At the recent opening of Neighborhood Trust Federal Credit Union in Upper Manhattan, four banks came to make nonmember deposits: Bankers Trust Co., Fuji Bank, Republic National Bank, and Chase Manhattan Bank.
But the representative from Chase forgot to bring his super-sized check.
Fuji Bank was nice enough to share its large piece of cardboard with its competitor. Richard Jackson, vice president of community relations at Chase, took a fat black marker and added his bank's name and logo to Fuji's and doubled the amount on the check to $200,000.
Could it be that a merger is in the works?
Forget the McDonaldization of banks. This is a case of McDonald's versus a bank.
Oxford Bank, a small Addison, Ill., institution this week grabbed the attention of America's largest fast-food chain when it started giving away Teeny Beanie Babies to anyone opening a $1,000 child savings account. The bank amassed 500 of the popular plush beanbag toys on the secondary market via the Internet.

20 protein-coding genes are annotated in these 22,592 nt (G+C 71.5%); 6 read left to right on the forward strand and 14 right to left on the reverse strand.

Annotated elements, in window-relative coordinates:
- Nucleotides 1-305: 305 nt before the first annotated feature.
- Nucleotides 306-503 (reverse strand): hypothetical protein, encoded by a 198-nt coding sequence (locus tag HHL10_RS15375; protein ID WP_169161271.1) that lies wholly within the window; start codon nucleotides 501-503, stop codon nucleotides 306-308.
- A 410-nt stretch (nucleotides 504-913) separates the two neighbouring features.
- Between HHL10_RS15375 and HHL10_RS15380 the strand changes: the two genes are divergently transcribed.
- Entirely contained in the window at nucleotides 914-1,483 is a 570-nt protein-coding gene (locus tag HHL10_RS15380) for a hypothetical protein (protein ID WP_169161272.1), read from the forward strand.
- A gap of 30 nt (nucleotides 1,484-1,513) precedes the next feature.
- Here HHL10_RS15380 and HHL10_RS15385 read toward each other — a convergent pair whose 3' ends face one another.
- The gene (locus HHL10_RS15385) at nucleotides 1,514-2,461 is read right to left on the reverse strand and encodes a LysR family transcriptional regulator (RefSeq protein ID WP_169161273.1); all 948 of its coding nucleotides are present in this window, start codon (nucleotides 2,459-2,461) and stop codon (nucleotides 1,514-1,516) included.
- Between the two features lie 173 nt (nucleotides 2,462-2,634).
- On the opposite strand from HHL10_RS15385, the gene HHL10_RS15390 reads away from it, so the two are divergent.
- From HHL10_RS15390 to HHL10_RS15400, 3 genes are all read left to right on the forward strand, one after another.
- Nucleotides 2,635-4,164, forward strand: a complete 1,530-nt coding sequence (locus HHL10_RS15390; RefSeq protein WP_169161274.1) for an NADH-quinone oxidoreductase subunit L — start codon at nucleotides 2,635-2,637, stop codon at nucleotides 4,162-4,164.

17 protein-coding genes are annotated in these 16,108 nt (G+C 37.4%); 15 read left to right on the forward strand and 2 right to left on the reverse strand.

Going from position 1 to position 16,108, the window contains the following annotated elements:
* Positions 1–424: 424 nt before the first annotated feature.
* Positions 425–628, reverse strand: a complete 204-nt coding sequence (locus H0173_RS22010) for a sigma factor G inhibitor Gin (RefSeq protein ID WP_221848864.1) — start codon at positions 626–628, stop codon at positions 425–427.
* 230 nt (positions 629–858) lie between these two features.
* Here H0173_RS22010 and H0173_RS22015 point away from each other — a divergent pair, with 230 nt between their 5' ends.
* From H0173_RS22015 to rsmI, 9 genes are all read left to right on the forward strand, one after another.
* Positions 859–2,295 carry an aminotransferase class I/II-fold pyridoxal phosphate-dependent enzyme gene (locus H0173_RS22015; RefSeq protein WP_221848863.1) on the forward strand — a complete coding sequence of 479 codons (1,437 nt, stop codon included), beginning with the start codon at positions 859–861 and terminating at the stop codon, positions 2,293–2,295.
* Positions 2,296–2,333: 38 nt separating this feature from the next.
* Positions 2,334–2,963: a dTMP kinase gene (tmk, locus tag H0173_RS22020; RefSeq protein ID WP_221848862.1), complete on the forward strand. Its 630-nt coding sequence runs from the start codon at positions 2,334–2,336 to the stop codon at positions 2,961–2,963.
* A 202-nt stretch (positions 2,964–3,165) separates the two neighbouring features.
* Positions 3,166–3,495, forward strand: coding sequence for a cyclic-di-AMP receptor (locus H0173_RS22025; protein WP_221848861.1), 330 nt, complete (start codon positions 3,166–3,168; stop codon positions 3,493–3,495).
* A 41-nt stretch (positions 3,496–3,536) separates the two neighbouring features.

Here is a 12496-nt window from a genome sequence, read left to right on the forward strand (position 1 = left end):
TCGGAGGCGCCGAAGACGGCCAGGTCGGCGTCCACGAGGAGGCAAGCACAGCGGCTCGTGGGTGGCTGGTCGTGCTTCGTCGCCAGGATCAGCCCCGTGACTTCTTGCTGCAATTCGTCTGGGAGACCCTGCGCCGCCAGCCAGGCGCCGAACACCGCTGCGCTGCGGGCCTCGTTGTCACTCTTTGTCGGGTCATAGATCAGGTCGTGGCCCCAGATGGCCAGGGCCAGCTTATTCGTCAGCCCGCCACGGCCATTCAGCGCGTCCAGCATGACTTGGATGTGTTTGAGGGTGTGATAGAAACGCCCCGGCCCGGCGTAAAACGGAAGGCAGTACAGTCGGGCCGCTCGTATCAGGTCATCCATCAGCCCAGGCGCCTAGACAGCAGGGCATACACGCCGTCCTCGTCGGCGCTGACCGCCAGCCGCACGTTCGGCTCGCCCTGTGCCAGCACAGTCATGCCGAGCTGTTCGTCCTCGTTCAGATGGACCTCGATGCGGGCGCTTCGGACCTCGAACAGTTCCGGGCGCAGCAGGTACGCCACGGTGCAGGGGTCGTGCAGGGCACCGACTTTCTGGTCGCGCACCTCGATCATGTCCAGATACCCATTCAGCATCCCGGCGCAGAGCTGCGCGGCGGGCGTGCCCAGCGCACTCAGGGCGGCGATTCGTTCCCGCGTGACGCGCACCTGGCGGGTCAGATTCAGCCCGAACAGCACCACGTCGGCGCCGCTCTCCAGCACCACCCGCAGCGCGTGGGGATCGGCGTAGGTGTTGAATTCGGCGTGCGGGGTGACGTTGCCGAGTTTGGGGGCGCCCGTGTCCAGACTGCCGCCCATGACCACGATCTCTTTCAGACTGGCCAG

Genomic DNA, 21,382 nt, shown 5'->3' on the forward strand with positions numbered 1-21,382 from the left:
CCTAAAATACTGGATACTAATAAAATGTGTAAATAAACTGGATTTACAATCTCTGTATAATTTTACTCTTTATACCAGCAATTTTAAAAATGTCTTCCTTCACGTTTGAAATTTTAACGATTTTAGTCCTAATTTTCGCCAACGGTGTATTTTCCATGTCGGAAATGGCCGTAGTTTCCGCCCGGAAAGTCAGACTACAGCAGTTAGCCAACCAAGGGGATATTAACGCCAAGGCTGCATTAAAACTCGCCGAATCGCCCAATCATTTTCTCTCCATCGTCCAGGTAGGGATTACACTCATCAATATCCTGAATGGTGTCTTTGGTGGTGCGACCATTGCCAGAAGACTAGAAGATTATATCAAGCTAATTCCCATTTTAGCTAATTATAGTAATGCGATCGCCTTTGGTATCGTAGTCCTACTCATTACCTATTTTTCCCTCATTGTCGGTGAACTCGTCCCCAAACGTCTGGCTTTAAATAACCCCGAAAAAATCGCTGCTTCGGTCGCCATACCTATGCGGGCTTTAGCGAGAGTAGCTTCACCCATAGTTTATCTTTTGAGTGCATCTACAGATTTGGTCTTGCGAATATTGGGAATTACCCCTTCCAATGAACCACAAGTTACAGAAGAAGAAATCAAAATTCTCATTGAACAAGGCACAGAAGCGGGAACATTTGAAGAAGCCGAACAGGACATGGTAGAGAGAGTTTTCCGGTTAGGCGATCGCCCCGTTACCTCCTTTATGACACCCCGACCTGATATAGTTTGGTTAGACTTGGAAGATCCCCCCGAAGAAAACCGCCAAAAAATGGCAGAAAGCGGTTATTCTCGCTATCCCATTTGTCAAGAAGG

Their primary market had been McDonald's, which had 100 million of the toys manufactured exclusively to give away in its Happy Meals.
That's why McDonald's fired off a letter to Oxford, telling the bank to stop its promotion or it would sue. In fact, McDonald's let Oxford know that the entire future of the Happy Meal toy is at stake.
"Your actions may seriously damage McDonald's good will," the letter said.
A McDonald's repesentative could not be reached for comment.
Bank officials went ahead with the promotion and as of press time reported a brisk business in child savings accounts.
"Apparently this big multibillion-dollar corporation is deathly afraid of $200 million(-asset) Oxford Bank," said Kevin Tynan, president of Tynan Marketing in Chicago, which handles marketing and promotions for Oxford Bank.
First came the rolling bank branch. Now, a bank is trying out the concept with library books instead of passbooks.
Cape Ann Savings Bank, Gloucester, Mass., celebrated its 150th anniversary by donating a $100,000 bookmobile to the city of Gloucester. The bookmobile will become the traveling branch of the Gloucester Lyceum and Sawyer Free Library.
Harold J. Rogers 2d, president of Cape Ann Savings Bank, said a search of banking industry records reveals that the gift appears to be the first of its kind by a bank in the nation.